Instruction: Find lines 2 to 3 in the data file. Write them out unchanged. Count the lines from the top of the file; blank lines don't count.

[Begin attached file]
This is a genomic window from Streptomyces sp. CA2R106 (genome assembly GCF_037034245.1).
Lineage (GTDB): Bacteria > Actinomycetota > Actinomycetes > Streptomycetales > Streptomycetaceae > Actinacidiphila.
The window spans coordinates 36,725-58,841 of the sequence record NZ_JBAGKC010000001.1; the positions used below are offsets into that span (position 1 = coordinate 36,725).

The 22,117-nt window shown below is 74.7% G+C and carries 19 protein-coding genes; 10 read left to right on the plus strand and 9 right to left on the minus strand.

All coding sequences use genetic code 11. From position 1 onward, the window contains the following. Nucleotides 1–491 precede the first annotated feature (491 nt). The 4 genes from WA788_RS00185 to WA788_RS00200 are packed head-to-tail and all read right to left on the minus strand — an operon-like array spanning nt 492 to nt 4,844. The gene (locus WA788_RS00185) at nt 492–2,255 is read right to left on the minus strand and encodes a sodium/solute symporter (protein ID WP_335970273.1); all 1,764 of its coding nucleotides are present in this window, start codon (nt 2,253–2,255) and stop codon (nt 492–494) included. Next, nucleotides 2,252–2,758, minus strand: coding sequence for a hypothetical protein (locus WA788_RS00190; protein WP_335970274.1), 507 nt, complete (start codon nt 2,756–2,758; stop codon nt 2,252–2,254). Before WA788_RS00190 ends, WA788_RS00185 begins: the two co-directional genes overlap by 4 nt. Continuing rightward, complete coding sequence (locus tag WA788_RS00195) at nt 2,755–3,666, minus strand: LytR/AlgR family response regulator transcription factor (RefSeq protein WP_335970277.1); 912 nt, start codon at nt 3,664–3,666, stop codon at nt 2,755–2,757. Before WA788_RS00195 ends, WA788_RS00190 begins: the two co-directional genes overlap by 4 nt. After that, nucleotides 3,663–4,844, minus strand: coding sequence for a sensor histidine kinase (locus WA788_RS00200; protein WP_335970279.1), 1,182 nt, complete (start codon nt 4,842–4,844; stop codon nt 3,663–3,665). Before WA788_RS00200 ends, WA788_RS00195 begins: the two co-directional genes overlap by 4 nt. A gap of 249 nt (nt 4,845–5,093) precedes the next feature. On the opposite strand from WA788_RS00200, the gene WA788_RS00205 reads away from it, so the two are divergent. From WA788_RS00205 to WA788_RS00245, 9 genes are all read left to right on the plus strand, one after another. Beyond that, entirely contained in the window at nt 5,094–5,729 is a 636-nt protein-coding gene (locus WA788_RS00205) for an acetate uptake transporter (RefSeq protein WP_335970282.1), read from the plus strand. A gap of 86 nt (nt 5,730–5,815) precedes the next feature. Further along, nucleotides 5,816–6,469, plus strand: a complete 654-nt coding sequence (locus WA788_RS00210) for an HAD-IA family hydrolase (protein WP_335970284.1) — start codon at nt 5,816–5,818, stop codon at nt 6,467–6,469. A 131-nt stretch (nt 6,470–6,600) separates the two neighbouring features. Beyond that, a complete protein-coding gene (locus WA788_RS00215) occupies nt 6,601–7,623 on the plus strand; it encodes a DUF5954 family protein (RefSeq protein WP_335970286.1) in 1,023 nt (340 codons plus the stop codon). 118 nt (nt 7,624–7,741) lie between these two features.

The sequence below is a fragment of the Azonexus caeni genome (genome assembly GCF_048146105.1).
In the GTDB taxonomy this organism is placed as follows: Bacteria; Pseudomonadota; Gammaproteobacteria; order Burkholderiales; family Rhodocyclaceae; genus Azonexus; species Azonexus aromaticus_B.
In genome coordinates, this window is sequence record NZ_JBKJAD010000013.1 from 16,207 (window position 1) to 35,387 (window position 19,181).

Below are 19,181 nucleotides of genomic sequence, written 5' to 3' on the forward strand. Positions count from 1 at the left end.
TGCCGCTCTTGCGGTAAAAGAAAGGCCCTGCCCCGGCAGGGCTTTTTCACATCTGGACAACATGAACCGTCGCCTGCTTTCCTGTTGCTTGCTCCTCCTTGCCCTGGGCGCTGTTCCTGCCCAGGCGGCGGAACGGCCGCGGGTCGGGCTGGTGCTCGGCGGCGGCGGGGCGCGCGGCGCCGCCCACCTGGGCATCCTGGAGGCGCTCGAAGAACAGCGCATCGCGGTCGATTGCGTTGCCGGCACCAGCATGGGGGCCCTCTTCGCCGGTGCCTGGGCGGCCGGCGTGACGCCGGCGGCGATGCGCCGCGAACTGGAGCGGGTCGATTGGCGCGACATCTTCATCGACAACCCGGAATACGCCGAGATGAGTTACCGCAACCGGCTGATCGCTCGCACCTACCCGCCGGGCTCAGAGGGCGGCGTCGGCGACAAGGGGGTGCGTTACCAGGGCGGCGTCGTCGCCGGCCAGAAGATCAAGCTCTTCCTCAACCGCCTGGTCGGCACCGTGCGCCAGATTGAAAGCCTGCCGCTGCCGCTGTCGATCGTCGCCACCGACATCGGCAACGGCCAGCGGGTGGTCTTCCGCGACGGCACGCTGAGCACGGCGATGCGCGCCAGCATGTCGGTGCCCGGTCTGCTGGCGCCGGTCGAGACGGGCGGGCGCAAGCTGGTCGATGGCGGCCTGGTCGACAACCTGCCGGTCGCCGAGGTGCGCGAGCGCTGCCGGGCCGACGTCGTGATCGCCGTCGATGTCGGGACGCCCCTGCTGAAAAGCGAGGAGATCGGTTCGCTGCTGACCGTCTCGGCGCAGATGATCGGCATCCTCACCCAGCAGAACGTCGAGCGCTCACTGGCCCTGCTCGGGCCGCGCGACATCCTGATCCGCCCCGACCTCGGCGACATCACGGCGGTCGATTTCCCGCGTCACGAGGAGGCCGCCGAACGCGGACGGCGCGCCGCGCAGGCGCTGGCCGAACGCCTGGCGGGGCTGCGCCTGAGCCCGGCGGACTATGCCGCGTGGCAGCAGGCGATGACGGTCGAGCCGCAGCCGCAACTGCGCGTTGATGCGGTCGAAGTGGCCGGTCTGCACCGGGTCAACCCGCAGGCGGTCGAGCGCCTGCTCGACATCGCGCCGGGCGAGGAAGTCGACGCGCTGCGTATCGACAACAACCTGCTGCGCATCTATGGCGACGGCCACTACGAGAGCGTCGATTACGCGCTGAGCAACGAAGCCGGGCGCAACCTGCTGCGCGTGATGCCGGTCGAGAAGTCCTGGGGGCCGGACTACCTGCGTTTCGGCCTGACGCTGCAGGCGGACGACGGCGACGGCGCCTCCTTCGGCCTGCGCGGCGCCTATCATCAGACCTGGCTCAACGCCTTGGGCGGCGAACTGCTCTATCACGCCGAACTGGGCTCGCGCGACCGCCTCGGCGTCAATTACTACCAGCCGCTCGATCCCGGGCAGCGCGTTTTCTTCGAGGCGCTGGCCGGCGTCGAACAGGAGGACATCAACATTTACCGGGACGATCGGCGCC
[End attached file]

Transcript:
Lineage (GTDB): Bacteria > Actinomycetota > Actinomycetes > Streptomycetales > Streptomycetaceae > Actinacidiphila.
The window spans coordinates 36,725-58,841 of the sequence record NZ_JBAGKC010000001.1; the positions used below are offsets into that span (position 1 = coordinate 36,725).